Authorities say a beloved activist and founder of an African-American museum in Baton Rouge, Louisiana, who was discovered in the trunk of a car last week has been suffocated.
The body of Sadie Roberts-Joseph was recovered about 3:45 p.m. Friday after an anonymous caller reported finding her, Baton Rouge police spokesman Sgt. Don Coppola said. The preliminary cause of death was “traumatic asphyxia, including suffocation,” the East Baton Rouge Parish Coroner’s Office determined following a Monday autopsy.
The 75-year-old did not die by strangulation, coroner Beau Clark told CNN, saying without elaboration that her nose and mouth were blocked. Asked if he found any wounds on her body, Clark said he is not releasing any such details at this time. A toxicology report will be available in three weeks, he said.
Roberts-Joseph’s family had seen her earlier that day, Coppola said.
The vehicle in which she was discovered was about 3 miles from her home, Coppola said. He would not say to whom the car belonged.
Police were still seeking leads in the case over the weekend.
Roberts-Joseph was a renowned advocate in the Baton Rouge area. She founded the Odell S. Williams Now and Then African American Museum in 2001. For years she hosted the city’s Juneteenth festivities, which celebrate the last slaves in the Confederate states learning of their independence more than two years after the Emancipation Proclamation was signed.
It’s unclear if Roberts-Joseph had received any threats before her death, Coppola said, adding that it’s too early to determine whether her death is a hate crime.
“Ms. Sadie was a tireless advocate of peace in the community,” the police department said in a statement. “Ms. Sadie is a treasure to our community, she will be missed by BRPD and her loss will be felt in the community she served.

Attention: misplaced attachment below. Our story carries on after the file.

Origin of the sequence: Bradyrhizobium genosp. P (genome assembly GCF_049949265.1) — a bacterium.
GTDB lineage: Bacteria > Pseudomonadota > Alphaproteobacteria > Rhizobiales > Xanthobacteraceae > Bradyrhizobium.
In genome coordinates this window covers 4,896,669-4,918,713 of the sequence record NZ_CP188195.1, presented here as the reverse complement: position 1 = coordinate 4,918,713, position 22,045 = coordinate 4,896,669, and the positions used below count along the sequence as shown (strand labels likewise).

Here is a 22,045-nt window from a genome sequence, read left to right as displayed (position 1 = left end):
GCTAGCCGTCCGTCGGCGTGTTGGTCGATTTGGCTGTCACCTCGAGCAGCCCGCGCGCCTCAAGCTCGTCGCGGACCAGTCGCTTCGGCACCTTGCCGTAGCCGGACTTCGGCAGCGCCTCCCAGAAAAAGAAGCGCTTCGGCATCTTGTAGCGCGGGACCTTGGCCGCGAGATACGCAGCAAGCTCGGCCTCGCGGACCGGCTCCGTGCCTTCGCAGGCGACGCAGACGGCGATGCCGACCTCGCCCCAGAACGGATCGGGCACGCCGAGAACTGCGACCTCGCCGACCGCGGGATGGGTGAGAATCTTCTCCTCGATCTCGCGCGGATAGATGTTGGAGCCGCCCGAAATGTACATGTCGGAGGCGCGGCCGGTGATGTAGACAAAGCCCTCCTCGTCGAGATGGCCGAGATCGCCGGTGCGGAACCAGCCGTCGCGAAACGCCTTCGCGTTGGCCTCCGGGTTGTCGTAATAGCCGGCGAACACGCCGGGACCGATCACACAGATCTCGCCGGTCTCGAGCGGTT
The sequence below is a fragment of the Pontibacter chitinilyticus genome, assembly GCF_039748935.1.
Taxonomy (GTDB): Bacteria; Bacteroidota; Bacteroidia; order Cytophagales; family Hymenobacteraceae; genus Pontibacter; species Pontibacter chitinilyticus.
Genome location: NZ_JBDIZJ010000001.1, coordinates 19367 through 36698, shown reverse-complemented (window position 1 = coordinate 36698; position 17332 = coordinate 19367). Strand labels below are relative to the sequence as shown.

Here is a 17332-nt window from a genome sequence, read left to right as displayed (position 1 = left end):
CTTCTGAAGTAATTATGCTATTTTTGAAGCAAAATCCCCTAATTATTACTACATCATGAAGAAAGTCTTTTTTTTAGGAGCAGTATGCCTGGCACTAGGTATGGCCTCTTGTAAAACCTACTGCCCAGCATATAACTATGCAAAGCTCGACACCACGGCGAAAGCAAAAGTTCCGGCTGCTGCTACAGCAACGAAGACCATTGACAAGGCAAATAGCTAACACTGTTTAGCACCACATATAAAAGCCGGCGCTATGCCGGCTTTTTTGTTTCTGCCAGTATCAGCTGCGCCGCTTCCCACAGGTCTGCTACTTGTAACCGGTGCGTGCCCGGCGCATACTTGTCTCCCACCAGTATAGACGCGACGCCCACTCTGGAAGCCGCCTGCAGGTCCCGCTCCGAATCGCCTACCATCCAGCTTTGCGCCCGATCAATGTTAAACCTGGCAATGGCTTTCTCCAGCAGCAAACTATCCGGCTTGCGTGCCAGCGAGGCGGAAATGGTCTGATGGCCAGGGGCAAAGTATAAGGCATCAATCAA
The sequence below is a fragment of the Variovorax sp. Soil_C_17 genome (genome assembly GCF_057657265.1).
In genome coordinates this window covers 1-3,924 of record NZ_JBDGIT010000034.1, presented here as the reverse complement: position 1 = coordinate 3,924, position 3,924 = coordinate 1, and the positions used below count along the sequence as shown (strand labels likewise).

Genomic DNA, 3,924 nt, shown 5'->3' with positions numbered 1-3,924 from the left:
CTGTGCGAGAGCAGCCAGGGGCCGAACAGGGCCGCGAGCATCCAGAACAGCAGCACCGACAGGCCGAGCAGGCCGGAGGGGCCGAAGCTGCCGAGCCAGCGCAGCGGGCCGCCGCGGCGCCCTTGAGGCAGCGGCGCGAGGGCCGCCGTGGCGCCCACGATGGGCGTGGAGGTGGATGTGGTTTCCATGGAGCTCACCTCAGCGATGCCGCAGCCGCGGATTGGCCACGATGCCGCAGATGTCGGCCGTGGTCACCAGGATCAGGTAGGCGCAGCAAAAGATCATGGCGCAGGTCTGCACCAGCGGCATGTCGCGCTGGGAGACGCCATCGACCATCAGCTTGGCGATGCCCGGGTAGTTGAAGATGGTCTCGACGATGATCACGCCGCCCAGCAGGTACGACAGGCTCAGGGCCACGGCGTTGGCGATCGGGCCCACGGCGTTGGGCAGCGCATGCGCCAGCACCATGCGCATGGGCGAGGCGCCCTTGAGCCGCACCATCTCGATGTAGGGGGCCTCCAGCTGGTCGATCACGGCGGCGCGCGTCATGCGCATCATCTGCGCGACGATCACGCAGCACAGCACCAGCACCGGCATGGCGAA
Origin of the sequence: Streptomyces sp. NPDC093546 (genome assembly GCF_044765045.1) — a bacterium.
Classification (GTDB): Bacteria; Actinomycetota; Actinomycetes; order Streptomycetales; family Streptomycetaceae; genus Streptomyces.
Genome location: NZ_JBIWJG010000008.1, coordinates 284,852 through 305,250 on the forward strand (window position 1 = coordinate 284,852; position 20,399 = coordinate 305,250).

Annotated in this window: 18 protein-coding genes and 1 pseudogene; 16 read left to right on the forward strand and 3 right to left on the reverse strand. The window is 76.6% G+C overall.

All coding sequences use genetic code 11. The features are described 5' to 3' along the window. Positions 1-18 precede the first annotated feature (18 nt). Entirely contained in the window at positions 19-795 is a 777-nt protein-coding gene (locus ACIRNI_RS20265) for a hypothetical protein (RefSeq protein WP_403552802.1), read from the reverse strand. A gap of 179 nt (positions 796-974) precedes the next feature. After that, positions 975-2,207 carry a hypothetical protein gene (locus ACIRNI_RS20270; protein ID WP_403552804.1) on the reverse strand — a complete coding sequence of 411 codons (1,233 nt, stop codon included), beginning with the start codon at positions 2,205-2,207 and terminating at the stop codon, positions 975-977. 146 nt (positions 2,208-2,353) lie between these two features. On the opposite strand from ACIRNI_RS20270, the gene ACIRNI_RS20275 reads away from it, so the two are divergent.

She also founded Community Against Drugs and Violence, a non-profit organization focused on creating a safer environment for children in north Baton Rouge.
Local politicians, advocates and community members on Saturday mourned Roberts-Joseph’s death.
State Representative C. Denise Marcelle said in a Facebook post that the activist “never bothered anyone” and was looking to expand her museum.
The NAACP Baton Rouge Branch remembered Roberts-Joseph in a Facebook post.
“We lost a Cultural Legend Yesterday! #RIP Sadie Roberts Joseph,” the group wrote. “From reviving Juneteenth, to the Culture preserved at Her Museum, she was a trendsetter and icon in this City.”
The community organization, Together Baton Rouge, said Roberts-Joseph embodied everything that is right about her city.
“While her death is a tragedy, it would be an even greater injustice to let her death overshadow her tremendous life that left behind (a) legacy of activism and Black pride that endeared her to the Baton Rouge community,” the group said in a statement.